Dealing with a narcissistic person is a never-ending battle whether you are in or out of the relationship. If you add in divorce and custody issues, each day begins to feel like an endless battle for survival. Anyone going through divorce has many issues to cope with: worries about money, custody, legal issues, betrayal, abandonment and especially loss. But with a narcissist, you must not underestimate the power of stress in divorce—it can cause your ex-spouse to regress to a more primitive state and make him even more manipulative.
He was charming, handsome, and successful—and you truly thought that he loved you. The truth is, a narcissist only loves the fact that you loved him or he may have been in love with being in love. But once he won you over, he started criticizing you for all your alleged faults. Criticism turned to insults and then continual verbal and emotional abuse (possibly physical as well). Every day was a battle and you married a man who needed to always win-no matter what. Either you got tired of the incessant abuse or the abuse and probable affairs took a heavy toll on you which made you unattractive to him. One of you decides to divorce. Unfortunately, a narcissistic ex tends to worsen with divorce, even if he leaves you, because he hates the loss of control over you. Be prepared- he will be deceitful, self serving, manipulative and profoundly unfair.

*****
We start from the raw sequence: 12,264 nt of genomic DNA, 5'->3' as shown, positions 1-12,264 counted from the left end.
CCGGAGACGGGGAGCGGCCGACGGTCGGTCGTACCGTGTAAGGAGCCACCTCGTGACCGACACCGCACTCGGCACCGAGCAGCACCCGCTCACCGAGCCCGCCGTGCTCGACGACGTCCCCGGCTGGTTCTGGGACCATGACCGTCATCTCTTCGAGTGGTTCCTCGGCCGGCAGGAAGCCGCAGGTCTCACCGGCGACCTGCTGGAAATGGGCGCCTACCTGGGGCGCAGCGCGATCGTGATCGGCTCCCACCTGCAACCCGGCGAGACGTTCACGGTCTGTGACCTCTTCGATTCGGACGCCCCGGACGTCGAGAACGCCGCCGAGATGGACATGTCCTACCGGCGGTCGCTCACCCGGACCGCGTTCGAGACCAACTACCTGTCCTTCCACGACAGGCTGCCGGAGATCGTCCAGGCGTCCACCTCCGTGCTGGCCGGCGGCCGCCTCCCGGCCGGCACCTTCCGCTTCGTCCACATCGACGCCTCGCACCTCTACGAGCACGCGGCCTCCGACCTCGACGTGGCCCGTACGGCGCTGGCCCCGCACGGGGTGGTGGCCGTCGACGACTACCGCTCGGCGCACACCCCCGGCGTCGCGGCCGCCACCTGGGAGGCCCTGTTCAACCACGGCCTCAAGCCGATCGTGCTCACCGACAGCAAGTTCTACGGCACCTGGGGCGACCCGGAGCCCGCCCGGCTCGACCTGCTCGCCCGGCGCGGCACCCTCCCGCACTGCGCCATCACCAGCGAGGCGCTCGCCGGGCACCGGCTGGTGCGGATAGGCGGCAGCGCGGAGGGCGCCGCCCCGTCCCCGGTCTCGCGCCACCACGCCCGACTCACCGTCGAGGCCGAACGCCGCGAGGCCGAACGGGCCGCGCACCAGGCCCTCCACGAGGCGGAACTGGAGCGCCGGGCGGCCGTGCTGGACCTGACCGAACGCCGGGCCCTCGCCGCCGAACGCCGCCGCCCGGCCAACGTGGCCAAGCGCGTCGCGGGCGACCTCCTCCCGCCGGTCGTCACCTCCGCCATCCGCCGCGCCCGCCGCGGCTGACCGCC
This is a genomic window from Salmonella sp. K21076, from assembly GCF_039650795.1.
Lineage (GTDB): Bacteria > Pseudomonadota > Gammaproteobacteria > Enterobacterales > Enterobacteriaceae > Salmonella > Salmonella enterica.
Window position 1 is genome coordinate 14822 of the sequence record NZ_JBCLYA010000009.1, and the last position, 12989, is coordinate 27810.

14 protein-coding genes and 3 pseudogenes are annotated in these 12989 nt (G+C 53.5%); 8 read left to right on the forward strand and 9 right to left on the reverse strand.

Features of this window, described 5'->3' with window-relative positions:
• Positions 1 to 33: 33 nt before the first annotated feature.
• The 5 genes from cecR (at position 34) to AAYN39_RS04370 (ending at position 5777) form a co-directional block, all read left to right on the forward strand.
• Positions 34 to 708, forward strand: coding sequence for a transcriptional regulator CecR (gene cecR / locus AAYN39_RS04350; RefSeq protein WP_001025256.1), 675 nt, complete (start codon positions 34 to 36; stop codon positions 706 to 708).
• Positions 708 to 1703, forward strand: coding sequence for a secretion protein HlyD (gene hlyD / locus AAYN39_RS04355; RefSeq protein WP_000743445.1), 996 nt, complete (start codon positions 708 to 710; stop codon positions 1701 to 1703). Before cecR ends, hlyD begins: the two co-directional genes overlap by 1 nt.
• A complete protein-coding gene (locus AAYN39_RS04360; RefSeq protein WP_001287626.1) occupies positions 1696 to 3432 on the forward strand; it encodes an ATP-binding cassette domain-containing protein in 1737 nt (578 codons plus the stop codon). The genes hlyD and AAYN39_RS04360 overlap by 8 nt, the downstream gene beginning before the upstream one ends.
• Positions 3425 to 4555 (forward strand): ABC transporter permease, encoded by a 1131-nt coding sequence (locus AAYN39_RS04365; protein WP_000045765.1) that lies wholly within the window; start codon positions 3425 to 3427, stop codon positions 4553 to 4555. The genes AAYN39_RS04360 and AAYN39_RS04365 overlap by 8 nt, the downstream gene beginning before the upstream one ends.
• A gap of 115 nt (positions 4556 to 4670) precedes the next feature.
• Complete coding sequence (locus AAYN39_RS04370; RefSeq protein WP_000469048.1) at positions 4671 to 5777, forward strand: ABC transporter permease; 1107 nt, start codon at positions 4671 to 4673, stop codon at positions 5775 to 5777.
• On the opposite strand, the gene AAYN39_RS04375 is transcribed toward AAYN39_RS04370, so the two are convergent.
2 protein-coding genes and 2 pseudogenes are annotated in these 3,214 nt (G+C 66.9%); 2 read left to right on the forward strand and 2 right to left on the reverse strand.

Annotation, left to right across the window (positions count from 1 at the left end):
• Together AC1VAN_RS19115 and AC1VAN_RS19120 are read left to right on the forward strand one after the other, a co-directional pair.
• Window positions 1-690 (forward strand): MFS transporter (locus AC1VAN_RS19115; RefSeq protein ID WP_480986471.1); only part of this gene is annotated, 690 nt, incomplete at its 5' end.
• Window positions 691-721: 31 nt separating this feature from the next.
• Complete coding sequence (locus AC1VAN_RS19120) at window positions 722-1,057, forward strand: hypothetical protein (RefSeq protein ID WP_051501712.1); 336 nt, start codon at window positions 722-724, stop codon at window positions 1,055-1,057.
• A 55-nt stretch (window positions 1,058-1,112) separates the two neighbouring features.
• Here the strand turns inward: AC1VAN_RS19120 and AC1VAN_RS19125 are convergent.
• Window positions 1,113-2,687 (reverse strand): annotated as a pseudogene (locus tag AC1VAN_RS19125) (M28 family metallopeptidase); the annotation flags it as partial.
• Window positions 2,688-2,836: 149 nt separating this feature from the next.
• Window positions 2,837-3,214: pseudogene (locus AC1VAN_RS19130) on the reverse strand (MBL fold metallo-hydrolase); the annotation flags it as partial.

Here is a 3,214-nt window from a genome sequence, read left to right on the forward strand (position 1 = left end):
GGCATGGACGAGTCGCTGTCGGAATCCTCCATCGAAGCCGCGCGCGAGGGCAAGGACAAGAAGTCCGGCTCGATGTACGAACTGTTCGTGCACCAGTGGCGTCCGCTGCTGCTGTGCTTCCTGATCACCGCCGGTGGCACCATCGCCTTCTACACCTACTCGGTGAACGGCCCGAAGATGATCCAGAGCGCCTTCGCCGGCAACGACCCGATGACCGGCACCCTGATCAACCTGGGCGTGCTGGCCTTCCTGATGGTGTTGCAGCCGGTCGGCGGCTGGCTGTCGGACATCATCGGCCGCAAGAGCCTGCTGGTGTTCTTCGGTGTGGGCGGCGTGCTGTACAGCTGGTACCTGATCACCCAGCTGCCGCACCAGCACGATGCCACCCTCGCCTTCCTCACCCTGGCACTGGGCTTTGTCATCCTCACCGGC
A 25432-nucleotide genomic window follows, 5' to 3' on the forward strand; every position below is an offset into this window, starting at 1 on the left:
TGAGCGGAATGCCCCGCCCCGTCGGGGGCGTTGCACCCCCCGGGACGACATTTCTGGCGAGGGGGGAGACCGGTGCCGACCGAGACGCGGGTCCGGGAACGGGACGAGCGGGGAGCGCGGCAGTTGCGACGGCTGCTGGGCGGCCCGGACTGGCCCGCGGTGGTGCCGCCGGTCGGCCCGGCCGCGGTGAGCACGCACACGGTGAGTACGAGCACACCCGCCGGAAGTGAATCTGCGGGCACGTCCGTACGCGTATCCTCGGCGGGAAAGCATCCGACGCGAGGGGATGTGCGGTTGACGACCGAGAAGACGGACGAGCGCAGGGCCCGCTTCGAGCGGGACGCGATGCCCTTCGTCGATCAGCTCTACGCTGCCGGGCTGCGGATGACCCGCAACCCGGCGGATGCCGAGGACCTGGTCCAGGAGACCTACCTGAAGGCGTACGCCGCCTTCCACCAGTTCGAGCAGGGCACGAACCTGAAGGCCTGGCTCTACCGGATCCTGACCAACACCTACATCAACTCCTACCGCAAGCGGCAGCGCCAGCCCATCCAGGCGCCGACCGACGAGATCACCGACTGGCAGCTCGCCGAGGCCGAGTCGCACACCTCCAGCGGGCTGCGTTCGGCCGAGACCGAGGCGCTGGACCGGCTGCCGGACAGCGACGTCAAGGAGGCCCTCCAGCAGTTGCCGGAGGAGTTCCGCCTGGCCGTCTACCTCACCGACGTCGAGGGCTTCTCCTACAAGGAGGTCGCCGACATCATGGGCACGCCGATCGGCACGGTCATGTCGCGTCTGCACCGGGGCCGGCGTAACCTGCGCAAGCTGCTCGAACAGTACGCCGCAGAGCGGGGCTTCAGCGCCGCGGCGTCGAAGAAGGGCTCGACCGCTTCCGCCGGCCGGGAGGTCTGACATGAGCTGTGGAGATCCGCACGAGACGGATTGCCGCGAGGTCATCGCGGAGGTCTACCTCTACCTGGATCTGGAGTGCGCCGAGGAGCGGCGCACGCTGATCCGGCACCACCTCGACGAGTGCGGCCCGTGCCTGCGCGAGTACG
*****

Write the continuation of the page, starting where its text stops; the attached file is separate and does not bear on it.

It Will Not Be Easy
The narcissistic ex sees the divorce as your fault, a function of your flaws, so he will be totally unaffected by your history together. It will be as if all of the love and years you shared never happened and you are the enemy.
This attitude often extends to the children as well. It is a classic narcissistic move to completely cut ties with the children and no longer relate to them in any fashion. When they do have relationships with the children, it’s all about what the children can do for the narcissist. And, for a lot of spouses, this is difficult to accept.